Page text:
In a lottery, people pay for a chance to win a prize by matching numbers that are randomly spit out by a machine. They’re more likely to get struck by lightning or die in a car crash than to win, but many people still believe that they will be the lucky one who gets rich. Lotteries can be played for anything from units in a subsidized housing development to kindergarten placements at a public school. They can also be used for commercial promotions that offer free products or property or as a way to select jury members.
Cohen, who teaches at the Wharton School of the University of Pennsylvania, examines the modern history of the lottery and how it has become the “primary source of revenue for state government,” adding that “the early American tradition was that states could grow their social safety net without imposing especially burdensome taxes on working-class citizens.” That arrangement ran aground in the nineteen sixties when inflation, population growth, and the cost of the Vietnam War made balancing budgets difficult. In search of solutions that would not enrage an increasingly antitax electorate, a growing number of states turned to the lottery.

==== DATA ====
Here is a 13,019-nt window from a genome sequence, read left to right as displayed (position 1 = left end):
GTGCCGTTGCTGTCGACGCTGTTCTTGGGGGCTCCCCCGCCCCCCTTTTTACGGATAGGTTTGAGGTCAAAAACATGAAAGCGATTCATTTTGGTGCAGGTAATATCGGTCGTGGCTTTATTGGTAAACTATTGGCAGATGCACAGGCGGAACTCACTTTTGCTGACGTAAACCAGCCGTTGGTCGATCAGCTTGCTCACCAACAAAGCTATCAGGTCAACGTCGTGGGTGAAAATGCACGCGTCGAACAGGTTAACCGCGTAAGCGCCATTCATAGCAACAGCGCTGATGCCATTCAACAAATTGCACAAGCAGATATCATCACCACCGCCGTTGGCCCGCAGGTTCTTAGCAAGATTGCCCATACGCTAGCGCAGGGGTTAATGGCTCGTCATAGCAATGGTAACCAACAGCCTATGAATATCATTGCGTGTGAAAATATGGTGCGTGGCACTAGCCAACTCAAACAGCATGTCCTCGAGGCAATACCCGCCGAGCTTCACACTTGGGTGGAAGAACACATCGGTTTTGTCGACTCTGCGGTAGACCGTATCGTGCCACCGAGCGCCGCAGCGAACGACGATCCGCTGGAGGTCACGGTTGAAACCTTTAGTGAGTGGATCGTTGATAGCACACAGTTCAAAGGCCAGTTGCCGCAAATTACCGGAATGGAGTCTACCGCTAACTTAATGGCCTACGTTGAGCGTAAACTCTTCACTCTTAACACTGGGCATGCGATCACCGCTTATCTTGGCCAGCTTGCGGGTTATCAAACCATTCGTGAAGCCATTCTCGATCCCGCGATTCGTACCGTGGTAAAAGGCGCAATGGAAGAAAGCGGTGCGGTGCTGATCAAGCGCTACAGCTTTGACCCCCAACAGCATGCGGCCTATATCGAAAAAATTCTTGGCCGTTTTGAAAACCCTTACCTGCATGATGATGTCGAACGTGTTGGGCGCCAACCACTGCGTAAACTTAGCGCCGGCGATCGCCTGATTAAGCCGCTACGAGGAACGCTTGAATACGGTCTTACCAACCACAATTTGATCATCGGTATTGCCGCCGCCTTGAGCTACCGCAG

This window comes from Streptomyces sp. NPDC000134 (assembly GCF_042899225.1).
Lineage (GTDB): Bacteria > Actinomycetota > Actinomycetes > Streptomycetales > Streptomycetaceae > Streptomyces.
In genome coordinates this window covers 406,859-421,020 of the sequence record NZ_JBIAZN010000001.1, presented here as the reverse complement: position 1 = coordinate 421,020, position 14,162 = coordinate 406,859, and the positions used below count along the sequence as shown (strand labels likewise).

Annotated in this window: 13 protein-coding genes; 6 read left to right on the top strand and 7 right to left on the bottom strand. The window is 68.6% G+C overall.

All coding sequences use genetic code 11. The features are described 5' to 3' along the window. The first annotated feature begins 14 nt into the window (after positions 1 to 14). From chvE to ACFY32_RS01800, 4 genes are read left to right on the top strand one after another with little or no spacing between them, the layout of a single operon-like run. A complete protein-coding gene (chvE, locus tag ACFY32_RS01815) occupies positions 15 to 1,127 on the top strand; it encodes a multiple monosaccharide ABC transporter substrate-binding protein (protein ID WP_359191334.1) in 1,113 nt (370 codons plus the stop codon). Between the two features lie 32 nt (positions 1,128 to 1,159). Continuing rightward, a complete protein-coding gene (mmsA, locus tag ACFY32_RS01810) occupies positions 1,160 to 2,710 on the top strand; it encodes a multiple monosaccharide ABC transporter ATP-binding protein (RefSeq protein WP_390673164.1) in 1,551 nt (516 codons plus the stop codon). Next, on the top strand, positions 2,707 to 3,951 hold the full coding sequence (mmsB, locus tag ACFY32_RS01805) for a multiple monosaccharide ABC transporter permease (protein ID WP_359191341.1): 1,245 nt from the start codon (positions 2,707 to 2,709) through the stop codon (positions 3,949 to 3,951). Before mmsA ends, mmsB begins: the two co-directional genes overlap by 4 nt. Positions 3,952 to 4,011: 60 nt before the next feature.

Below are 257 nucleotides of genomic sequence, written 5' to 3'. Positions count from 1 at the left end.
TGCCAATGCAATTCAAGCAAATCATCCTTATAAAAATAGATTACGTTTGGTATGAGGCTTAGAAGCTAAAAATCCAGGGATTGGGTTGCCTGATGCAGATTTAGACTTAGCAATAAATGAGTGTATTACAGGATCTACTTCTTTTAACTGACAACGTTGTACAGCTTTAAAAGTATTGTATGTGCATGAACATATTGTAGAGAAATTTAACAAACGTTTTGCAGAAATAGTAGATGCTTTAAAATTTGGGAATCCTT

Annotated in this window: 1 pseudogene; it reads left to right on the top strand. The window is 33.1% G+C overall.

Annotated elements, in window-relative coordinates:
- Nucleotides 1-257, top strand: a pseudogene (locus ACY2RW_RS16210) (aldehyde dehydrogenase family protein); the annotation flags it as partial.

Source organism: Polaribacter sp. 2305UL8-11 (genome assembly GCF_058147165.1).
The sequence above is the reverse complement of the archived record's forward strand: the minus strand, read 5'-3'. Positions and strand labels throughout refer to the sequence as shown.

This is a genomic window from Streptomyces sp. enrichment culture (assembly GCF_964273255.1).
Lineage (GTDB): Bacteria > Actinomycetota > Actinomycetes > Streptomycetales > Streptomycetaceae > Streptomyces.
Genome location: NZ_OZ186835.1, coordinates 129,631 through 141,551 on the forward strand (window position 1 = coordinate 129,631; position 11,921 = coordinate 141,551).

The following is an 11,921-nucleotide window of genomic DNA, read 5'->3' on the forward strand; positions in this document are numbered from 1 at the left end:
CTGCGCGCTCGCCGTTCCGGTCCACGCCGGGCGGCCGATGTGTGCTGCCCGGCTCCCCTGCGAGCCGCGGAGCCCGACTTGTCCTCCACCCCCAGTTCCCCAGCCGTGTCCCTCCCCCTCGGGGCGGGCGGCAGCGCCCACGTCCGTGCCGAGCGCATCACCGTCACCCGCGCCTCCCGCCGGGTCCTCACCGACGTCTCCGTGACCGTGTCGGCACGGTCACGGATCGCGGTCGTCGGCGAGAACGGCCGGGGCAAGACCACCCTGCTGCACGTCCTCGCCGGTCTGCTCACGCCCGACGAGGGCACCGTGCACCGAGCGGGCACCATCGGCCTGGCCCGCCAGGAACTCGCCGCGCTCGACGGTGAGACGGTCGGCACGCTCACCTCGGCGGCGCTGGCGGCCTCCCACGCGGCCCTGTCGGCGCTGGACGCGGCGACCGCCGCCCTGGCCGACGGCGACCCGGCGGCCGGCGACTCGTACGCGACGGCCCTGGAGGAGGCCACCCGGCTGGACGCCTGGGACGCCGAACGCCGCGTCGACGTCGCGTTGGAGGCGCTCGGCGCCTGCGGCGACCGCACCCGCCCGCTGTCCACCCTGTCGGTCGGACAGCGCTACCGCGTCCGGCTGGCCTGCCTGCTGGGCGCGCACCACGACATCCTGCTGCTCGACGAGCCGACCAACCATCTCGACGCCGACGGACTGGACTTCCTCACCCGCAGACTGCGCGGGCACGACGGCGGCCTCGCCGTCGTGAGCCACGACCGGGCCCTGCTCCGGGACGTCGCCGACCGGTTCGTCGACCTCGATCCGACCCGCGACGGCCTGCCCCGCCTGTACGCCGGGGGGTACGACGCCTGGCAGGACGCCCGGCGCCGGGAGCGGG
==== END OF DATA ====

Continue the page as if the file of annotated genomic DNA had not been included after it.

The early American lotteries were often private and aimed at raising money for specific projects or public institutions, such as churches or colleges. The Continental Congress held a lottery to help fund the Revolutionary War, and other public lotteries helped finance Harvard, Dartmouth, Yale, and King’s College. In modern times, state lotteries can be found in virtually every jurisdiction and are often promoted as a “voluntary tax” to generate funds for everything from public works to health care.